More and more people with no eLearning background are creating eLearning. I see the result of their work every day. I found that there are three simple things that will make the eLearning courses more effective:

  1. Have a clear goal
  2. Define proper learning objectives
  3. Do things in the right order

The wrong way to start creating an eLearning course

Many people who start creating eLearning for the first time start with a presentation in mind, and that is the wrong way to start. An eLearning course is very different from a (PowerPoint) presentation. Here is how you should do it.

1. Have a clear goal

Before you start with eLearning you need a well-defined goal for your eLearning course or quiz. Also remember that your eLearning course will probably not be the only thing you do, maybe you will combine it with a face-to-face meeting, maybe you will put a video online. All these things will help you to reach your goal, but every separate element will have its own specific objective. Make sure you have your overall goal clear and the separate objectives of separate element (course, quiz, classroom session, video, blog) that you will create.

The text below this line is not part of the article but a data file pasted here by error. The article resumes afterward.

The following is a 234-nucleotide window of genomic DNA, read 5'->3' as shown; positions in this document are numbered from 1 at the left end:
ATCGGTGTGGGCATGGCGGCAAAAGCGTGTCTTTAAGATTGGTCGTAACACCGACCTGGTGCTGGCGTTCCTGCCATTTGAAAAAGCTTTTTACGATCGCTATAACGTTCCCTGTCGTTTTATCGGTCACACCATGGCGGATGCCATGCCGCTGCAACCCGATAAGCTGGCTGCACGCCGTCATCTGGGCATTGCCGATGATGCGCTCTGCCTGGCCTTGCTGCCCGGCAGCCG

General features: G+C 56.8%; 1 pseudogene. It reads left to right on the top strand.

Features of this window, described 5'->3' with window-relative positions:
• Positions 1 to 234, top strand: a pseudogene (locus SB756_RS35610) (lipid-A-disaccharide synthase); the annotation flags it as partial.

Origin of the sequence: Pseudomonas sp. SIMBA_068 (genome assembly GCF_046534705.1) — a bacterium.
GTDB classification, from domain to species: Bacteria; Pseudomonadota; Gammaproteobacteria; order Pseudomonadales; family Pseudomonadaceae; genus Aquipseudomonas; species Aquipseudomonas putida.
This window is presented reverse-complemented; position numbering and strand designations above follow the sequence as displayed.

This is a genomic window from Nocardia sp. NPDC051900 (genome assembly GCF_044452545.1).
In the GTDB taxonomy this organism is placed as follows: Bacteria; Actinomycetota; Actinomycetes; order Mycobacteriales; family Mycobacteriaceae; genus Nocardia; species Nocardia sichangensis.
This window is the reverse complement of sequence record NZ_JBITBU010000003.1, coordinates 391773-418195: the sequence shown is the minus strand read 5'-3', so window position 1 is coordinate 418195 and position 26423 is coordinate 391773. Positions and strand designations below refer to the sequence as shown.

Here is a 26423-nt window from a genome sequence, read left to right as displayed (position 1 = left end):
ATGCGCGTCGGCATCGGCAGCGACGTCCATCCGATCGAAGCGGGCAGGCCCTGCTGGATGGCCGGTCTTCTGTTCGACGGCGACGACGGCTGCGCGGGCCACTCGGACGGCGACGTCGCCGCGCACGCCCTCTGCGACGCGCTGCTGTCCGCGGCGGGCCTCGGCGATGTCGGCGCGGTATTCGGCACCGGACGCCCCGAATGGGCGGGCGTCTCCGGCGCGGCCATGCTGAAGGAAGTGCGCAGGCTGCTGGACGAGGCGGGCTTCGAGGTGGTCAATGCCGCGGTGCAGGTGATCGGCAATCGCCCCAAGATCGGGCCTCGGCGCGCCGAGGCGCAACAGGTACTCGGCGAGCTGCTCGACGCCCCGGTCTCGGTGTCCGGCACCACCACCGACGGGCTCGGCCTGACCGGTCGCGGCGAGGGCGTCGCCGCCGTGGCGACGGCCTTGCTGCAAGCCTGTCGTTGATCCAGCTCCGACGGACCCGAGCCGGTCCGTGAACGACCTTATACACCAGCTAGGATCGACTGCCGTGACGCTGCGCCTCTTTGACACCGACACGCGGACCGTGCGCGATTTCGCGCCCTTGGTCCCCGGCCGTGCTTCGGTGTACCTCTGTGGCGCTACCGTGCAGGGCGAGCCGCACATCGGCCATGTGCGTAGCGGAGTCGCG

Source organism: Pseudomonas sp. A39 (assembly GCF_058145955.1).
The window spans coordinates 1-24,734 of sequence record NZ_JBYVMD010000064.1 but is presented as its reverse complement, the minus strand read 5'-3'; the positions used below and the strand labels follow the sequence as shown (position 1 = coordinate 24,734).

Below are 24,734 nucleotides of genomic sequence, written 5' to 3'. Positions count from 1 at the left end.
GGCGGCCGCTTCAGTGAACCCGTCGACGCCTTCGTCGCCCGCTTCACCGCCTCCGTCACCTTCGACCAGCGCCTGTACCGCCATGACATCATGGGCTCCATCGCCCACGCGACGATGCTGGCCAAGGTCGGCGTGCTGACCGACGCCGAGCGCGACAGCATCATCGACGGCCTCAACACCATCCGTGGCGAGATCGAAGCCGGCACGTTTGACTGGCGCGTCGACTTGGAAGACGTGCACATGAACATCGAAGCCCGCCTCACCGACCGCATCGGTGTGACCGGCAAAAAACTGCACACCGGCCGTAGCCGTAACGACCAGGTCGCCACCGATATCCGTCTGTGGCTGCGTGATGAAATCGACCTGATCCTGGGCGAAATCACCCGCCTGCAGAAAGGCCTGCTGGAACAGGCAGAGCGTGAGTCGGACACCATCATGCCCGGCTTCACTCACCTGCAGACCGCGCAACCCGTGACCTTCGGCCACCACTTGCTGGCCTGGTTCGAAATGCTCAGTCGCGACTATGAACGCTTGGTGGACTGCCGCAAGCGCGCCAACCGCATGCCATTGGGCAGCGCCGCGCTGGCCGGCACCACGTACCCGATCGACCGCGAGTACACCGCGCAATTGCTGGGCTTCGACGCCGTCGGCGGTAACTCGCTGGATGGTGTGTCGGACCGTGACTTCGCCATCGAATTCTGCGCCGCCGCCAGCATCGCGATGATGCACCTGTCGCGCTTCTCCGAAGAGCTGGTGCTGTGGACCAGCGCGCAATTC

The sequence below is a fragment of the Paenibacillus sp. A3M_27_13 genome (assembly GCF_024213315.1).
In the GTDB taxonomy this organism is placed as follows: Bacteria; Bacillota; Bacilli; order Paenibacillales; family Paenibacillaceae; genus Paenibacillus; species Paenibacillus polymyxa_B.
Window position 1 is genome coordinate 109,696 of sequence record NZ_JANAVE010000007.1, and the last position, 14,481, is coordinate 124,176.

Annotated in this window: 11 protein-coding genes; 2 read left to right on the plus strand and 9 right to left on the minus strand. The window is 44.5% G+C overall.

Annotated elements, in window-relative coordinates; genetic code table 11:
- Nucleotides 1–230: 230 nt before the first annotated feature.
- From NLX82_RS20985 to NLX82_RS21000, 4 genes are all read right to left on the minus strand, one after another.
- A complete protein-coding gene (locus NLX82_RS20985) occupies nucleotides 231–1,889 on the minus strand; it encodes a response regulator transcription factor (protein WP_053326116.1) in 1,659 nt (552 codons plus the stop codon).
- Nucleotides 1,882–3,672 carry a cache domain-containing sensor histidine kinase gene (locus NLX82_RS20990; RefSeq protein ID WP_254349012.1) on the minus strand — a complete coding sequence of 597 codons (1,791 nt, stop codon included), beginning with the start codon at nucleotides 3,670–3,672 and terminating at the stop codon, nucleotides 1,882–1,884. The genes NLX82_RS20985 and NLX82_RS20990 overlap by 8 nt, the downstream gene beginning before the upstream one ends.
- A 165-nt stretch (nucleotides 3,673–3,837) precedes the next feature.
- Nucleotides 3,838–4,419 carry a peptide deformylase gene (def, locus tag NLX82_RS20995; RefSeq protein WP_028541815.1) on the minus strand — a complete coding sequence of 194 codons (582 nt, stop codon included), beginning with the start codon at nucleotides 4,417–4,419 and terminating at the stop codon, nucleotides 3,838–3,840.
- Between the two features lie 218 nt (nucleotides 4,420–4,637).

2. Define proper learning objectives

When you have defined your objective for the e-Learning part of the goal you should work this out in more detail. This leads often to more than one learning objective. Defining learning objectives can be hard. But there is help and that help is called Blooms taxonomy. The taxonomy divides learning into 6 different levels, so the first step to take is to  determine the level (or levels) you want to reach with your goal:

Levels of learning

1.      Remember Students can use knowledge and facts from long term memory.